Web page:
In response to Dodgers’ Pride Night removal, Sisters vow: We will continue ‘to serve and uplift’
LGBTQ+ Pride Night at Dodger Stadium has been a rainbow-colored expression of inclusion popular with many fans. At the moment, that won’t include one particular group at the Dodgers’ 10th annual Pride Night on June 16 for a game against the San Francisco Giants.
The Dodgers announced that the Sisters of Perpetual Indulgence, a charity, protest and satirical performance organization that uses humor, drag and religious imagery to call attention to sexual intolerance, no longer will be honored with the team’s Community Hero Award in a pregame ceremony because of pressure from conservative Catholic organizations.
However, the Dodgers underestimated the backlash from their decision not to honor the group and team officials are discussing a compromise, according to two people aware of the team’s thinking who requested anonymity because they weren’t authorized to speak publicly about the situation.
“As it stands now, we’d lose our Pride Night,” one person said. “I don’t know how we’d come back from that.”
The Los Angeles LGBT Center demanded the Dodgers reverse course or cancel Pride Night altogether. The ACLU posted on Twitter, “In unity with @SFSisters, we will not participate in Pride Night,” and L.A. County Supervisor Lindsey Horvath tweeted, “If they’re not invited, I’m not going. Celebrating Pride is about inclusion. Do better.”
L.A. City Councilmember Eunisses Hernandez, whose district includes Dodger Stadium, posted on Twitter: “Los Angeles must be a place where everyone feels empowered to express themselves, and this move undermines that.”
The Dodgers responded to criticism for their decision to exclude the Sisters of Perpetual Indulgence from their June 16 Pride Night by reversing course.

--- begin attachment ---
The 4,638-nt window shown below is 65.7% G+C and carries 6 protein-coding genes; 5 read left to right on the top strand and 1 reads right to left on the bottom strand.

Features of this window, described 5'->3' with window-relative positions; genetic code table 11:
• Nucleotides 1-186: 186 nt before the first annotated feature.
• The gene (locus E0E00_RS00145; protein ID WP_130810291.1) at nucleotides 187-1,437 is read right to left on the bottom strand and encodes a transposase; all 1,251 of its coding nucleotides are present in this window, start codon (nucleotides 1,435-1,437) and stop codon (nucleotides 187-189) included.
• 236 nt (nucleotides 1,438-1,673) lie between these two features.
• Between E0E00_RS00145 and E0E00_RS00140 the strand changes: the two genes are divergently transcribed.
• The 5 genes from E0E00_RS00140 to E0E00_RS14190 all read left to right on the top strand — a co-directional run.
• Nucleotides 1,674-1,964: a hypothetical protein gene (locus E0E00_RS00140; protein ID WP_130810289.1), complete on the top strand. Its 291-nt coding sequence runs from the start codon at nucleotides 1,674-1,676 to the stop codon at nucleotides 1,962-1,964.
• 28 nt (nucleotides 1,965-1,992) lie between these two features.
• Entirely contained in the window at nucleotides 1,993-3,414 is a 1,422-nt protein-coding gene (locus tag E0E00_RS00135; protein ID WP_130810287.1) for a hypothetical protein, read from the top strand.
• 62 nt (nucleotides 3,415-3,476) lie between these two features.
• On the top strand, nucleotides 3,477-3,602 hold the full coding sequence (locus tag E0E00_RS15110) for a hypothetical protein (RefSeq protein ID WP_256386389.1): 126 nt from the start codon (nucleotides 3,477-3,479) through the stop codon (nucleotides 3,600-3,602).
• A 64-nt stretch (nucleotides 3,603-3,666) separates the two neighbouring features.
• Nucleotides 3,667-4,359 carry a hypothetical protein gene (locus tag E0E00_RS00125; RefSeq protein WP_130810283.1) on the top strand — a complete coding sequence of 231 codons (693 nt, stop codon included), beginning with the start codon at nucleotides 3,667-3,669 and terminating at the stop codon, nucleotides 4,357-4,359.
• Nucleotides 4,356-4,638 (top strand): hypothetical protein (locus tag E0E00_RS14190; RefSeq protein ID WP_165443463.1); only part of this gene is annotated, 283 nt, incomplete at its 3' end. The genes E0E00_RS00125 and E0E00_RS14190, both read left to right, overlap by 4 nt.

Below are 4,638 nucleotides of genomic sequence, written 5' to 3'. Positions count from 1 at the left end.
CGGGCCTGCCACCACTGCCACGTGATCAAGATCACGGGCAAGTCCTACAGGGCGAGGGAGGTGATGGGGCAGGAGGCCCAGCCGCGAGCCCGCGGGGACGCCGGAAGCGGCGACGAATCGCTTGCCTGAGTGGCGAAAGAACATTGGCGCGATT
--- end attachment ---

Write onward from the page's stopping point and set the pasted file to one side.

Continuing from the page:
The pushback from LGBTQ+ supporters came a day after the Dodgers and the Major League Baseball commissioner’s office were the target of email campaigns by conservative Catholics who objected to the Sisters of Perpetual Indulgence getting an award. The Dodgers, in turn, decided not to honor the group.
“Given the strong feelings of people who have been offended by the Sisters’ inclusion in our evening, and in an effort not to distract from the great benefits that we have seen over the years of Pride Night, we are deciding to remove them from this year’s group of honorees,” the Dodgers wrote Wednesday in a statement.
One of the people with knowledge of the Dodgers’ thinking said a campaign by conservative Catholics to call the Dodgers and voice concerns made a difference.
“They caught people off guard, we had to handle the phones and get yelled at on the front lines,” the person said. “It sends everyone in a tizzy.”
Brian Burch, president of the Catholic advocacy organization CatholicVote, expressed outrage shortly before the Dodgers did their about-face.
The Dodgers faced serious consternation after the franchise announced it would no longer honor satirical LGBTQ+ group the Sisters of Perpetual Indulgence during its annual Pride Night event.
“No other religion would be treated this way — and if the Dodgers truly care about fighting bigotry and promoting inclusivity, they will retract their invite to this disgusting, offensive and dangerous hate group,” Burch said in a statement.
Eric Pruitt, co-founder of the L.A. chapter of the Sisters of Perpetual Indulgence, responded to the Dodgers’ decision with an email that read in part: “Our mission is to uplift our community and all marginalized groups, especially the ones ignored by larger organizations, spiritually oriented or otherwise. We are queer nuns serving our people just as nuns of other cultures serve theirs.